Google’s AI search feature has faced a flurry of criticism from users who have experienced inaccurate and whimsical results. 

AI Overview, which first debuted in Google Search two weeks ago, shows an AI-generated summary of search questions at the top of the search engine. 

For example, if a user searches for the answer to a DIY question, the AI-generated overview will provide a quick answer and may display a list of steps to complete.  

However, the AI Overview feature has been delivering some questionable responses to users, putting Google again under fire for unsafe AI. 

The experimental feature has produced blunders such as saying 1919 was just 20 years ago and telling users they could stick cheese to pizza better with “non-toxic glue”.

“The vast majority of AI Overviews provide high-quality information, with links to dig deeper on the web,” a Google spokesperson told Verdict in a statement. 

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“Many of the examples we’ve seen have been uncommon queries, and we’ve also seen examples that were doctored or that we couldn’t reproduce,” they added.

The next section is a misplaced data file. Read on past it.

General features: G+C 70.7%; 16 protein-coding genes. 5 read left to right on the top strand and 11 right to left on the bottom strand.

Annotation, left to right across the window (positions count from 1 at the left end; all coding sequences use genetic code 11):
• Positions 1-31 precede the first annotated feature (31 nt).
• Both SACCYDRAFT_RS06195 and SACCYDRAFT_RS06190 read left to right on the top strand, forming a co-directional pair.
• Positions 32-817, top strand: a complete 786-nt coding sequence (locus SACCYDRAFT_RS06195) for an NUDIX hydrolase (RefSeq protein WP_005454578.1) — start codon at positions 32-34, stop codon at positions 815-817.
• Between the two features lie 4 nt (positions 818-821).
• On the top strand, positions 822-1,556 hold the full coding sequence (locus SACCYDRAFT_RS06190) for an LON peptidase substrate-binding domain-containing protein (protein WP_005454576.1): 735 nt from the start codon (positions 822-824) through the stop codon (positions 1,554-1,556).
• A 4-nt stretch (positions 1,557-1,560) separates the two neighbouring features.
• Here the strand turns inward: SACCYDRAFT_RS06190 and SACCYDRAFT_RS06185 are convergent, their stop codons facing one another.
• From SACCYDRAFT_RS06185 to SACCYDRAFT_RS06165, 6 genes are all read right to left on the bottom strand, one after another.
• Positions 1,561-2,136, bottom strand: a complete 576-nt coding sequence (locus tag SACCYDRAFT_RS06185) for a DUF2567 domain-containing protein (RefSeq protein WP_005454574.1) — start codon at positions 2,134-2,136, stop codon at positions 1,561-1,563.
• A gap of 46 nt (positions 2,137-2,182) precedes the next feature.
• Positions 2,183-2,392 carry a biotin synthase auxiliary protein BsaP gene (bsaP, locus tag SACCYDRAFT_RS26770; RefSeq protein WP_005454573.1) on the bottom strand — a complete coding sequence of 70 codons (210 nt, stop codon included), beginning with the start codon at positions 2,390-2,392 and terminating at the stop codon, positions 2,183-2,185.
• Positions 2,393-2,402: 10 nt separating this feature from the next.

Google has previously been under fire for the accuracy of its AI models.

During the launch demo of its Bard chatbot, now known as Gemini, the chatbot claimed it could be used to “explain new discoveries from NASA’s James Webb Space Telescope to a 9-year-old, or learn more about the best strikers in football right now, and then get drills to build your skills.”

When asked about the telescope in the demonstration, however, Bard stated that it “took the very first pictures of a planet outside of our own solar system.”

The tech giant also came under fire when a number of astronomers pointed out that the first image of an exoplanet was taken in 2004.

GlobalData forecasts that the overall AI market will be worth $909bn by 2030, having grown at a compound annual rate of 35% between 2022 and 2030.

In the GenAI space, revenues are expected to grow from $1.8bn in 2022, to $33bn in 2027, a CAGR of 80%.